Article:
Sunday, March 18, 2012

Review: The Expats by Chris Cavone

  • Hardcover: 336 pages
  • Publisher: Crown (Mar 6 2012)
  • Language: English
  • ISBN-10: 0307956350
  • ISBN-13: 978-0307956354

Book Description

Can We Ever Escape Our Secrets?

Kate Moore is a working mother, struggling to make ends meet, to raise children, to keep a spark in her marriage . . . and to maintain an increasingly unbearable life-defining secret. So when her husband is offered a lucrative job in Luxembourg, she jumps at the chance to leave behind her double-life, to start anew.

She begins to reinvent herself as an expat, finding her way in a language she doesn’t speak, doing the housewifely things she’s never before done—playdates and coffee mornings, daily cooking and never-ending laundry. Meanwhile, her husband works incessantly, at a job Kate has never understood, for a banking client she’s not allowed to know. He’s becoming distant and evasive; she’s getting lonely and bored.

Then another American couple arrives. Kate soon becomes suspicious that these people are not who they say they are, and she’s terrified that her own past is catching up to her. So Kate begins to dig, to peel back the layers of deception that surround her. She discovers fake offices and shell corporations and a hidden gun, a mysterious farmhouse and numbered accounts with bewildering sums of money, and finally unravels the mind-boggling long-play con that threatens her family, her marriage, and her life.

Stylish and sophisticated, fiercely intelligent and expertly crafted, The Expats proves Chris Pavone to be a writer of tremendous talent. 

About The Author From Everyday Ebook

“Everyday eBook.” If there’s one novel in the world that should appear on a website with this name, it’s my debut, The Expats. Ridiculous claim? Bear me out:

It’s four years ago. My wife comes home one night and asks, “What would you think of living in Luxembourg?” Like you, I never, ever considered living there; I wasn’t entirely sure where — or what — Luxembourg was. But this was a good time for me, and for our family, to pick up and move. So we did.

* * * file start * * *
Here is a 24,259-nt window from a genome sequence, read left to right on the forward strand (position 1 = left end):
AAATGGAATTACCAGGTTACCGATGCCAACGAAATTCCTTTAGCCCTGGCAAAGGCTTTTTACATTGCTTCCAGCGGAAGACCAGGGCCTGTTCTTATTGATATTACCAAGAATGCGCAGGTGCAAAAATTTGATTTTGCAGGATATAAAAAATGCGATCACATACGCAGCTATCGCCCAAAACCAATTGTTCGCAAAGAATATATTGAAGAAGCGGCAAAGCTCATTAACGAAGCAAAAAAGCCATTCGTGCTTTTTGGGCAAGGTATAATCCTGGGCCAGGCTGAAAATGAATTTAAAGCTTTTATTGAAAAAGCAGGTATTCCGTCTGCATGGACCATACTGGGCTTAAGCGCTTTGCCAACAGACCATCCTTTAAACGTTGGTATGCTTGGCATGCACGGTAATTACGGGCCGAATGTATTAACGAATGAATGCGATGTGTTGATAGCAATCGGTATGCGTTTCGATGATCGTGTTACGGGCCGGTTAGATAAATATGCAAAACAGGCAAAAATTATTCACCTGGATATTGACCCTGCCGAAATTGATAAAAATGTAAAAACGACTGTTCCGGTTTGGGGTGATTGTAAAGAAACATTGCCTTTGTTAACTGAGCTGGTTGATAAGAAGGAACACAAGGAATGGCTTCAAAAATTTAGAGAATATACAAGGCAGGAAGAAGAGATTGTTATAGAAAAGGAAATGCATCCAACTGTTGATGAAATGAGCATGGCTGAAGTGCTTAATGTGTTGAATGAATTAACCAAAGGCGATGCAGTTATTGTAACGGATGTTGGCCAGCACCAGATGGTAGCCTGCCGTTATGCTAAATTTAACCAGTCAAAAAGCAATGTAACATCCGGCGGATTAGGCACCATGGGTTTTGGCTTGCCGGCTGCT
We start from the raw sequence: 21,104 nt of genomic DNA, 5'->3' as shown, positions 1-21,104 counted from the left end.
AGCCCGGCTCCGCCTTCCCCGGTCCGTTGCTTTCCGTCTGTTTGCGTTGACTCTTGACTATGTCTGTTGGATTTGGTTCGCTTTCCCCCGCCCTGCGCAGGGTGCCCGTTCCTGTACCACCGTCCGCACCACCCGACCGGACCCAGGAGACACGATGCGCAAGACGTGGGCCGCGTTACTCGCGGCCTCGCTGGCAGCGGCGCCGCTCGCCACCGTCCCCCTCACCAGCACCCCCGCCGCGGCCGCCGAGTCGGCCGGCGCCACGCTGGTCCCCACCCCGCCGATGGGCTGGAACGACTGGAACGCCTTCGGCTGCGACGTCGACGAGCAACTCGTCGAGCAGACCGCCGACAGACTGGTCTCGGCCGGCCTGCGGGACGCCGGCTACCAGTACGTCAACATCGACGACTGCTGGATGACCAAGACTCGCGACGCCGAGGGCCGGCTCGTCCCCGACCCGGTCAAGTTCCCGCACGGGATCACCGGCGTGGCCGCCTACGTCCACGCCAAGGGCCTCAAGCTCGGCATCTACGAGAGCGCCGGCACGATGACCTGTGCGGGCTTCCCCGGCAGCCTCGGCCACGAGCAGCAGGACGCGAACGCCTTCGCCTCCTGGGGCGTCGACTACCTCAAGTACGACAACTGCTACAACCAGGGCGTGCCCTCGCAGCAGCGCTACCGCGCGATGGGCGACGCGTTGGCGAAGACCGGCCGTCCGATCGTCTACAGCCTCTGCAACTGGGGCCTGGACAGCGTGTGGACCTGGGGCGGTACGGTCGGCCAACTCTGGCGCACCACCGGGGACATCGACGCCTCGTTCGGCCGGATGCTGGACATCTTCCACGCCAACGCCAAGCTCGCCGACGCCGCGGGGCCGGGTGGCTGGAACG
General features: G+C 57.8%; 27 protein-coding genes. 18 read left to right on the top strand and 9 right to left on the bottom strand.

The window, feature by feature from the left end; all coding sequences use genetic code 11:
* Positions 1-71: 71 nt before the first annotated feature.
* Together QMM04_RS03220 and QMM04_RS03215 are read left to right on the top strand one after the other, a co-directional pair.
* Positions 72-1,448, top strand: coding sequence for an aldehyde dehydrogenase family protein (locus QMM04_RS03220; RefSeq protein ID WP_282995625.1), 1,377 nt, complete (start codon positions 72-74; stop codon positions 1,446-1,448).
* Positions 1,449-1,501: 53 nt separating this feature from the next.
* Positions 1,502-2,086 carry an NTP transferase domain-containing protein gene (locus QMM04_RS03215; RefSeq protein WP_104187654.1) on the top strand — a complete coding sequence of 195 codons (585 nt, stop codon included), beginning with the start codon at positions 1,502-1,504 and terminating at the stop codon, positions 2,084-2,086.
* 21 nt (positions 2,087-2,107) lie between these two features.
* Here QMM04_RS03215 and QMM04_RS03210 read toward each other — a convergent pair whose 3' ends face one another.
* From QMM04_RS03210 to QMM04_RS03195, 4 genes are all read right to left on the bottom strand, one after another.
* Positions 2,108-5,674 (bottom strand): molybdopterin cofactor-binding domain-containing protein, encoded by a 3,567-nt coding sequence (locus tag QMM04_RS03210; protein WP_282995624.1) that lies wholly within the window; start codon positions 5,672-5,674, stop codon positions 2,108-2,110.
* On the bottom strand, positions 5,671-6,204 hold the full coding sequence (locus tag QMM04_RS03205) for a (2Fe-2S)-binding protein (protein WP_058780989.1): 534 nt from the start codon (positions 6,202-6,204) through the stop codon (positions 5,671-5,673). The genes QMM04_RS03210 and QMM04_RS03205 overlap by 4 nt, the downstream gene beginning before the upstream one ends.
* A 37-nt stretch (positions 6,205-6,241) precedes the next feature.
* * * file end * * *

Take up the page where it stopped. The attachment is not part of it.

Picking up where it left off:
And so there I was, no longer a book editor and a ghostwriter in New York City, but a stay-at-home dad in a tiny city in Western Europe, tending to our four-year-old twins, keeping house, trying to get by in French. Cooking and cleaning, shopping and driving, tidying and washing, every day.

Meanwhile, every day my wife went to an office early in the morning, and came home late, late at night. Basically all her colleagues worked on the West Coast, nine hours behind Central European Time. Which meant that her meetings and conference calls started in the evening, and often lasted past midnight. Other days, she was in England or Germany, France or Italy.

Sometimes, so was I. We traveled a lot, because that’s what you do if you’re an expat; that’s one of the reasons to be an expat. We were in Rome when Barack Obama was elected. We spent a Thanksgiving in Amsterdam. One Christmas driving through Bavaria, another skiing in the French Alps. Weekends in London and Paris. I’d sometimes go to Paris by myself – it was an easy two-hour train ride – to get a break from the everyday grind, to walk around a big city, ride a subway, feel the energy of a world capital.